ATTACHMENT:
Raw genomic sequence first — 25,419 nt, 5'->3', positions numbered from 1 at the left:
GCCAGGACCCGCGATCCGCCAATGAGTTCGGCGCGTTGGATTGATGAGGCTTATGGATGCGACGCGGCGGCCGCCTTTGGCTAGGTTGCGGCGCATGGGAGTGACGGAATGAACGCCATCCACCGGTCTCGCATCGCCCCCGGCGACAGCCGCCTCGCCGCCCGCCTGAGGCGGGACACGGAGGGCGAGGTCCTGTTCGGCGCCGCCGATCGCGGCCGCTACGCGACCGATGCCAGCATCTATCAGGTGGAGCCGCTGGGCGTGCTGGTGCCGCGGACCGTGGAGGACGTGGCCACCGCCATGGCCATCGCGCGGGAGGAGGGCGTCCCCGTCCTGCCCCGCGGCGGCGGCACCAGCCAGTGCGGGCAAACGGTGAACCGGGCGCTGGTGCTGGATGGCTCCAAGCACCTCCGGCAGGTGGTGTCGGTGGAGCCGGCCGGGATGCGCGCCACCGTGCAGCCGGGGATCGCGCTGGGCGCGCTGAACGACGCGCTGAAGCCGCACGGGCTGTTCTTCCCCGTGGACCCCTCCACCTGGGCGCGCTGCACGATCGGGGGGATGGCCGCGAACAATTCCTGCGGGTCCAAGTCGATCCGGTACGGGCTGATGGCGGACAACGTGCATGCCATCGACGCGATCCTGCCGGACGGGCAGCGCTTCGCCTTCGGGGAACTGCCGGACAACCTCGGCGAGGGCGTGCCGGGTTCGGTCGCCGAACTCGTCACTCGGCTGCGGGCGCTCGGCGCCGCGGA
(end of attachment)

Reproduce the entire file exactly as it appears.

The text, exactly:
Raw genomic sequence first — 25,419 nt, 5'->3', positions numbered from 1 at the left:
GCCAGGACCCGCGATCCGCCAATGAGTTCGGCGCGTTGGATTGATGAGGCTTATGGATGCGACGCGGCGGCCGCCTTTGGCTAGGTTGCGGCGCATGGGAGTGACGGAATGAACGCCATCCACCGGTCTCGCATCGCCCCCGGCGACAGCCGCCTCGCCGCCCGCCTGAGGCGGGACACGGAGGGCGAGGTCCTGTTCGGCGCCGCCGATCGCGGCCGCTACGCGACCGATGCCAGCATCTATCAGGTGGAGCCGCTGGGCGTGCTGGTGCCGCGGACCGTGGAGGACGTGGCCACCGCCATGGCCATCGCGCGGGAGGAGGGCGTCCCCGTCCTGCCCCGCGGCGGCGGCACCAGCCAGTGCGGGCAAACGGTGAACCGGGCGCTGGTGCTGGATGGCTCCAAGCACCTCCGGCAGGTGGTGTCGGTGGAGCCGGCCGGGATGCGCGCCACCGTGCAGCCGGGGATCGCGCTGGGCGCGCTGAACGACGCGCTGAAGCCGCACGGGCTGTTCTTCCCCGTGGACCCCTCCACCTGGGCGCGCTGCACGATCGGGGGGATGGCCGCGAACAATTCCTGCGGGTCCAAGTCGATCCGGTACGGGCTGATGGCGGACAACGTGCATGCCATCGACGCGATCCTGCCGGACGGGCAGCGCTTCGCCTTCGGGGAACTGCCGGACAACCTCGGCGAGGGCGTGCCGGGTTCGGTCGCCGAACTCGTCACTCGGCTGCGGGCGCTCGGCGCCGCGGA